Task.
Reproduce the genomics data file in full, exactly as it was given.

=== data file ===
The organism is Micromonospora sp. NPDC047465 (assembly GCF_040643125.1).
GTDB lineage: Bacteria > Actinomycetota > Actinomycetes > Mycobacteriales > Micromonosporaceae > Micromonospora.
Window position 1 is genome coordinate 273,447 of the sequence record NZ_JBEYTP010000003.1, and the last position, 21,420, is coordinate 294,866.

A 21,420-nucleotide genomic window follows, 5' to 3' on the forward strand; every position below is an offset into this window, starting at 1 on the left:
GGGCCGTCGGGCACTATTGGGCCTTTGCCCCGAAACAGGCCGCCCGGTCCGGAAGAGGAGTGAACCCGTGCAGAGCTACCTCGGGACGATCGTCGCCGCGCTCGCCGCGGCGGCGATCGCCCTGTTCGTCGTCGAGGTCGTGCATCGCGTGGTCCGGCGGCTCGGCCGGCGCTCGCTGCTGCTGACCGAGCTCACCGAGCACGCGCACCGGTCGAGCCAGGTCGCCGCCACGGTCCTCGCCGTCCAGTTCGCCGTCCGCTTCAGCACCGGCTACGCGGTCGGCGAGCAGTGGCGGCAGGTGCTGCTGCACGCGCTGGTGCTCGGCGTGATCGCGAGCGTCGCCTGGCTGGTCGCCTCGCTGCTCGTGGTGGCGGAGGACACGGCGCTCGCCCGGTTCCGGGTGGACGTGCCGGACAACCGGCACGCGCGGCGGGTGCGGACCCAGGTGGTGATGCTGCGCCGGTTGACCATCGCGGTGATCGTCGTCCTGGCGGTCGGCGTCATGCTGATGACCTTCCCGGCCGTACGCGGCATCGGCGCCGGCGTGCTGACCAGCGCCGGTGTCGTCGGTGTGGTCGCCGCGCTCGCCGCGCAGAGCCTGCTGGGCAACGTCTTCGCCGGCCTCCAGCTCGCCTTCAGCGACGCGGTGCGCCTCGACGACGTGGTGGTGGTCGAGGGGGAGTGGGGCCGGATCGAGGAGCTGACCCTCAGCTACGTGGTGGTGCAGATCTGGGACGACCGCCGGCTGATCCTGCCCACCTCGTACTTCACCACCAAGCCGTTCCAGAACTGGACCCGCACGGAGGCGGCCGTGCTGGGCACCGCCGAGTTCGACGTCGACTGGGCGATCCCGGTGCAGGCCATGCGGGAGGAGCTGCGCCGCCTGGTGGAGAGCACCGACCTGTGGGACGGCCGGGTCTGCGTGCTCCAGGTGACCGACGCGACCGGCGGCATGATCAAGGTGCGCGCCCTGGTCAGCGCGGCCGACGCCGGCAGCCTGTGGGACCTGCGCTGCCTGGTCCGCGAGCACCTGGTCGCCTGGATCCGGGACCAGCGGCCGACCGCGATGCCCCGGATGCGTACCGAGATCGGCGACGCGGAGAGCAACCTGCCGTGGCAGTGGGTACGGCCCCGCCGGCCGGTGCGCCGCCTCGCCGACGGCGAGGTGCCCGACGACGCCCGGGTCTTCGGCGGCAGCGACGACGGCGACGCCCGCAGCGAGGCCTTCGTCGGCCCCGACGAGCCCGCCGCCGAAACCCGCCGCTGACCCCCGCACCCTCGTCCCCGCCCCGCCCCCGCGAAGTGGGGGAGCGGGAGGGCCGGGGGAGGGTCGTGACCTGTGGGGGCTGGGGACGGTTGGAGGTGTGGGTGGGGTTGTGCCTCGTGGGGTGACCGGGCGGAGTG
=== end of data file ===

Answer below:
The organism is Micromonospora sp. NPDC047465 (assembly GCF_040643125.1).
GTDB lineage: Bacteria > Actinomycetota > Actinomycetes > Mycobacteriales > Micromonosporaceae > Micromonospora.
Window position 1 is genome coordinate 273,447 of the sequence record NZ_JBEYTP010000003.1, and the last position, 21,420, is coordinate 294,866.

A 21,420-nucleotide genomic window follows, 5' to 3' on the forward strand; every position below is an offset into this window, starting at 1 on the left:
GGGCCGTCGGGCACTATTGGGCCTTTGCCCCGAAACAGGCCGCCCGGTCCGGAAGAGGAGTGAACCCGTGCAGAGCTACCTCGGGACGATCGTCGCCGCGCTCGCCGCGGCGGCGATCGCCCTGTTCGTCGTCGAGGTCGTGCATCGCGTGGTCCGGCGGCTCGGCCGGCGCTCGCTGCTGCTGACCGAGCTCACCGAGCACGCGCACCGGTCGAGCCAGGTCGCCGCCACGGTCCTCGCCGTCCAGTTCGCCGTCCGCTTCAGCACCGGCTACGCGGTCGGCGAGCAGTGGCGGCAGGTGCTGCTGCACGCGCTGGTGCTCGGCGTGATCGCGAGCGTCGCCTGGCTGGTCGCCTCGCTGCTCGTGGTGGCGGAGGACACGGCGCTCGCCCGGTTCCGGGTGGACGTGCCGGACAACCGGCACGCGCGGCGGGTGCGGACCCAGGTGGTGATGCTGCGCCGGTTGACCATCGCGGTGATCGTCGTCCTGGCGGTCGGCGTCATGCTGATGACCTTCCCGGCCGTACGCGGCATCGGCGCCGGCGTGCTGACCAGCGCCGGTGTCGTCGGTGTGGTCGCCGCGCTCGCCGCGCAGAGCCTGCTGGGCAACGTCTTCGCCGGCCTCCAGCTCGCCTTCAGCGACGCGGTGCGCCTCGACGACGTGGTGGTGGTCGAGGGGGAGTGGGGCCGGATCGAGGAGCTGACCCTCAGCTACGTGGTGGTGCAGATCTGGGACGACCGCCGGCTGATCCTGCCCACCTCGTACTTCACCACCAAGCCGTTCCAGAACTGGACCCGCACGGAGGCGGCCGTGCTGGGCACCGCCGAGTTCGACGTCGACTGGGCGATCCCGGTGCAGGCCATGCGGGAGGAGCTGCGCCGCCTGGTGGAGAGCACCGACCTGTGGGACGGCCGGGTCTGCGTGCTCCAGGTGACCGACGCGACCGGCGGCATGATCAAGGTGCGCGCCCTGGTCAGCGCGGCCGACGCCGGCAGCCTGTGGGACCTGCGCTGCCTGGTCCGCGAGCACCTGGTCGCCTGGATCCGGGACCAGCGGCCGACCGCGATGCCCCGGATGCGTACCGAGATCGGCGACGCGGAGAGCAACCTGCCGTGGCAGTGGGTACGGCCCCGCCGGCCGGTGCGCCGCCTCGCCGACGGCGAGGTGCCCGACGACGCCCGGGTCTTCGGCGGCAGCGACGACGGCGACGCCCGCAGCGAGGCCTTCGTCGGCCCCGACGAGCCCGCCGCCGAAACCCGCCGCTGACCCCCGCACCCTCGTCCCCGCCCCGCCCCCGCGAAGTGGGGGAGCGGGAGGGCCGGGGGAGGGTCGTGACCTGTGGGGGCTGGGGACGGTTGGAGGTGTGGGTGGGGTTGTGCCTCGTGGGGTGACCGGGCGGAGTG